Targeting gene network to treat autism and intellectual disability

Targeting gene network to treat autism and intellectual disability

A mutated gene found in people with intellectual disabilities that could be targeted for treatment has been identified by an international team.

The gene, USP9X, regulates a network of genes underlying Intellectual Disability (ID) and Autism Spectrum Disorder (ASD).

The senior author author said focussing on the network, rather than individual genes, could lead to therapy developments for a range of neurological disorders. "Treating ID and ASD one gene at a time is not feasible, as more than 1000 genes have been implicated in the conditions," the senior author said.

"Research is switching to identifying networks in which multiple genes function in common pathways, such as USP9X. "USP9X regulates a family of proteins that control how nerves communicate and share information. By targeting this network, there is a possibility that treatments could be developed that will help a wide range of patients."

Mice lacking the USP9X gene were used to study the function of this factor, as well as its interacting partners. Mutations in USP9X have also been implicated in Parkinson's and Alzheimer's diseases.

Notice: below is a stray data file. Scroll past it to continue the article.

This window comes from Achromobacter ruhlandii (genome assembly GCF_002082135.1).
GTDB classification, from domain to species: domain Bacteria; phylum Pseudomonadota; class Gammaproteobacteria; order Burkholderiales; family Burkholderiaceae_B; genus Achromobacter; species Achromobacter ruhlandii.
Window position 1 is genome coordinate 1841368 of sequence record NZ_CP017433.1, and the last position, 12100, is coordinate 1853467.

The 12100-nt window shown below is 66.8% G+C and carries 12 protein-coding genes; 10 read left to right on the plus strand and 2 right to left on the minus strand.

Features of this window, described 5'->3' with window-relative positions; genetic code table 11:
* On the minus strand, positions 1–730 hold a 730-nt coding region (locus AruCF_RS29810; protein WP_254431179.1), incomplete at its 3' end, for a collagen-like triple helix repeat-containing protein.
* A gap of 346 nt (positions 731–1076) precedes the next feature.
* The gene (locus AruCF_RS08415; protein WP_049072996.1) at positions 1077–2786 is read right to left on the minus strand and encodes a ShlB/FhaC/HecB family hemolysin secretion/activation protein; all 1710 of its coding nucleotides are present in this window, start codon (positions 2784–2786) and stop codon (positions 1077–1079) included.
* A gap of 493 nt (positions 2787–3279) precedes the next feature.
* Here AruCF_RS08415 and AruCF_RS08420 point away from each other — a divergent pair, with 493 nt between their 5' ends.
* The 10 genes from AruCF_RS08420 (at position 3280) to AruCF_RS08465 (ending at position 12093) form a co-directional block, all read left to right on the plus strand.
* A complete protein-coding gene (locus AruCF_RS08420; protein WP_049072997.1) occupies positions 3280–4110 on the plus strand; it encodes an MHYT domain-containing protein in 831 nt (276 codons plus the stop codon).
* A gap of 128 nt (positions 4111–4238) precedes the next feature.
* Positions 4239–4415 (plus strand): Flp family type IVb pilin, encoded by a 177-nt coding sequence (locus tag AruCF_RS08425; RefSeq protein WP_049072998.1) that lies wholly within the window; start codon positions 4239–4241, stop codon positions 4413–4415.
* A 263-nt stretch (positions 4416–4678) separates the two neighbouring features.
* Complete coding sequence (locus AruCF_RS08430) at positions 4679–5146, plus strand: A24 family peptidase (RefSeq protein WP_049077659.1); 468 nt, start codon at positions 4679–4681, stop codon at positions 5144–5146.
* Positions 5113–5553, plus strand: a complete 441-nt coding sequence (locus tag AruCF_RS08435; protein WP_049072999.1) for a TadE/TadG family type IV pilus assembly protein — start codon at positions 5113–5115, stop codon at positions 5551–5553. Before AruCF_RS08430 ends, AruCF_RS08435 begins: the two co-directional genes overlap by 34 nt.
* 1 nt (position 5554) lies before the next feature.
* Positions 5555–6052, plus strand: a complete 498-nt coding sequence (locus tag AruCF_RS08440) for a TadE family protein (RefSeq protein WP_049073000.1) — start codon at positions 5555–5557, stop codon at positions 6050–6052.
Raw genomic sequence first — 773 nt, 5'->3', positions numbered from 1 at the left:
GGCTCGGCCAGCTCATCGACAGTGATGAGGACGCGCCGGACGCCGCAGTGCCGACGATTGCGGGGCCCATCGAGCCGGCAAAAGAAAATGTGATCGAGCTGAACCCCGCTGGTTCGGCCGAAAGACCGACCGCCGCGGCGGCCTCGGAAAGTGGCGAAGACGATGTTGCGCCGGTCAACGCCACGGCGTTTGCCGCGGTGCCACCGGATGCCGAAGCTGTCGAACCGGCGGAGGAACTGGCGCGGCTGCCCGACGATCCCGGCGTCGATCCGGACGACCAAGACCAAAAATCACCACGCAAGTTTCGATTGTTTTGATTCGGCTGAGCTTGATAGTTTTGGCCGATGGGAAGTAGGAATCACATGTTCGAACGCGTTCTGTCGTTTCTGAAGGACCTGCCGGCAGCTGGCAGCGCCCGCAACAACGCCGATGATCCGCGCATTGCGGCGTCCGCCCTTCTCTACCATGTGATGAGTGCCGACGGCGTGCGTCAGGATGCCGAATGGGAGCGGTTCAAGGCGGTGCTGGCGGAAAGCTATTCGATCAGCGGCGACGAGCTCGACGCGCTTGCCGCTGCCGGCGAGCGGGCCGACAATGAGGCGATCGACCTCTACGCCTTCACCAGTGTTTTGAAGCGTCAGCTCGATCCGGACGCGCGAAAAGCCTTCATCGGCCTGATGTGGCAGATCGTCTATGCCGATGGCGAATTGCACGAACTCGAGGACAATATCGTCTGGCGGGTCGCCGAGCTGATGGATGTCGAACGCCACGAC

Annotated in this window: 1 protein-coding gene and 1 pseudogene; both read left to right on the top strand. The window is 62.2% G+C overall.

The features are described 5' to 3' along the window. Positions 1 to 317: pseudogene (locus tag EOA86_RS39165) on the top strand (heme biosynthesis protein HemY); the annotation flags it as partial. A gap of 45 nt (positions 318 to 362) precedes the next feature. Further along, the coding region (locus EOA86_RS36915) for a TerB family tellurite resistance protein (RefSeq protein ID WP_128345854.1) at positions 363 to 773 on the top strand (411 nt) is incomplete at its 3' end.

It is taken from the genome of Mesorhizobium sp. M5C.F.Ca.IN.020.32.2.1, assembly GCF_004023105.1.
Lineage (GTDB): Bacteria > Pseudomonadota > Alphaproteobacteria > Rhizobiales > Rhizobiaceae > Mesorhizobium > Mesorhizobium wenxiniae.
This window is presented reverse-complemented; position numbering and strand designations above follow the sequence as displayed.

Usp9X phosphorylation enhances ANK3 gene encoding ankyrin-G interaction, decreases ankyrin-G polyubiquitination, and stabilizes ankyrin-G to maintain dendritic spine development.

In forebrain-specific Usp9X knockout mice (Usp9X –/Y), ankyrin-G as well as multiple ankyrin-repeat domain (ANKRD)-containing proteins are transiently reduced at 2 but recovered at 12 weeks postnatally. However, reduced cortical spine density in knockouts persists into adulthood.

Usp9X –/Y mice display increase of ankyrin-G ubiquitination and aggregation and hyperactivity. USP9X mutations in patients with intellectual disability and autism ablate its catalytic activity or ankyrin-G interaction. 

The research showed a critical two-week period following birth where development of USP9X is crucial to normal brain function. "This represents a window of opportunity for therapeutical intervention," the senior author said.

"It is possible that this model will help test interventions in mice as a step towards developing new therapeutic approaches for patients."